Guy Pearce as Lenny in "Memento"

There’s hardly any film in any major director’s filmography that hasn’t been plagued with, at the very least, rumors of a spinoff, prequel, or remake. And the latest victim on Hollywood’s remake frenzy is “Memento,” one of Christopher Nolan’s early films.

The Hollywood Reporter broke the news that a production company called AMBI Pictures will finance and produce the remake, though they did not have any additional details about when or how the new version of the barely-old film will happen.

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So far, reactions have not been positive, at least from the rush of angry articles and Tweets following the announcement. So here are the top reasons why film fans in general — and “Memento” fans in particular — are particularly riled up about this film being pegged for a remake.

It Was Basically A Technical Exercise

So much of “Memento” hinges on the structure. While watching the film for the first time, it’s a complete mystery, and one that unfolds in a totally unique way. The backwards structure was novel … in 2000. Now, it’s been done.

No One Was Hoping For It

After a prequel to “Die Hard” was announced, most fans were upset, but at the very least one person was excited enough at the prospect that he took out a full page ad to make his pitch for how the series could work. So far, not so for revisiting “Memento,” which isn’t even 20 years old.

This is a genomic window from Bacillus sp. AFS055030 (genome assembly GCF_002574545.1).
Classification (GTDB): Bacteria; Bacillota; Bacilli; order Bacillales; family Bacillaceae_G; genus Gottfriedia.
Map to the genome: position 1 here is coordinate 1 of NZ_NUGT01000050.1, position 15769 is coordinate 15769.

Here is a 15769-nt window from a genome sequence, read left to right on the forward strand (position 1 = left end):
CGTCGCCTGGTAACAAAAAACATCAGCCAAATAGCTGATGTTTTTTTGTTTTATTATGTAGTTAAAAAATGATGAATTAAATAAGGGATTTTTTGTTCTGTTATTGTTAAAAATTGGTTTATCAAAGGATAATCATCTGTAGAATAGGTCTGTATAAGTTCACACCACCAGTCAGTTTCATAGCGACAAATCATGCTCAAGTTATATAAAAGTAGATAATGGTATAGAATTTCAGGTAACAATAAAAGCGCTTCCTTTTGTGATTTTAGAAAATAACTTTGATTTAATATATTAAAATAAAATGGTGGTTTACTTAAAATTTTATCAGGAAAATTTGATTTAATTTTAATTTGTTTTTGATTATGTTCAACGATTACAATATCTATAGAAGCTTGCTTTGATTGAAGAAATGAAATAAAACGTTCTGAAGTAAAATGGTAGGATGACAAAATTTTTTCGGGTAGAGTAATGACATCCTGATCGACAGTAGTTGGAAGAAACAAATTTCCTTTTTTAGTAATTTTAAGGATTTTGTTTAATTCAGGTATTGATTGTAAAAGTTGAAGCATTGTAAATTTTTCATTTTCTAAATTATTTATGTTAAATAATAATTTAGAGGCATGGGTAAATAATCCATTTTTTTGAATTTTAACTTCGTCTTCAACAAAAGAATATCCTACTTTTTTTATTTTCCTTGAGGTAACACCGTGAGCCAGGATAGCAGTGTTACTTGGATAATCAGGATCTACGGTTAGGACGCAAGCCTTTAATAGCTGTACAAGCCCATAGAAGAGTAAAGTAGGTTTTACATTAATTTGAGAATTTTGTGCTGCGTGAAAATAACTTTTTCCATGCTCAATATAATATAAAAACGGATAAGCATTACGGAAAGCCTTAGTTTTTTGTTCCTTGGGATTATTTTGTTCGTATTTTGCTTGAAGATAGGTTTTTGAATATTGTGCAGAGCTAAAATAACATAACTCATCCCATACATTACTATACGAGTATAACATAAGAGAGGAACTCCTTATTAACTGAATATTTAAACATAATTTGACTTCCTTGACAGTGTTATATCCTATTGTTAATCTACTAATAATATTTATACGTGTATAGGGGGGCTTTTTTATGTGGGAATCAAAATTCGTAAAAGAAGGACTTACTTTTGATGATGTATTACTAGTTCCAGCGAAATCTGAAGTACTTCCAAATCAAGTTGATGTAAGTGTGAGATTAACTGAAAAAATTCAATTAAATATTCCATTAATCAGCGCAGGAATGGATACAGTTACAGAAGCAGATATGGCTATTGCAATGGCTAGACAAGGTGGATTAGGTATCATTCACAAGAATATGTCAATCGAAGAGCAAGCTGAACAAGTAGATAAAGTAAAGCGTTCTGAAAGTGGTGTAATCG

Technology Has Changed Significantly

Now that cellphones have basically become tiny computers, it would make a lot of the story of “Memento” fall apart. So much of the story hangs on technology that straddles the gap between totally analog and completely digital.

With a smartphone and Google, it would have been a lot easier for Lenny (Guy Pearce in the original) to keep track of his memories. Full body tats probably not necessary.

It’s Not Even The Chris Nolan Film With The Most Potential

Christopher Nolan’s canon is relatively small for a director considered one of the best in Hollywood, and “Memento” is one of his first standouts. One of his smaller films, like “Following” or “Insomnia” would have been a less iconic choice for a re-do.

Everyone Knows The Big Twist

Everything in “Memento” hinges on that big ending — and now that everyone who’s interested can find out what that reveal is, and exactly how it plays out, the idea of the remake seems pointless.

Posted by:Kayla Hawkins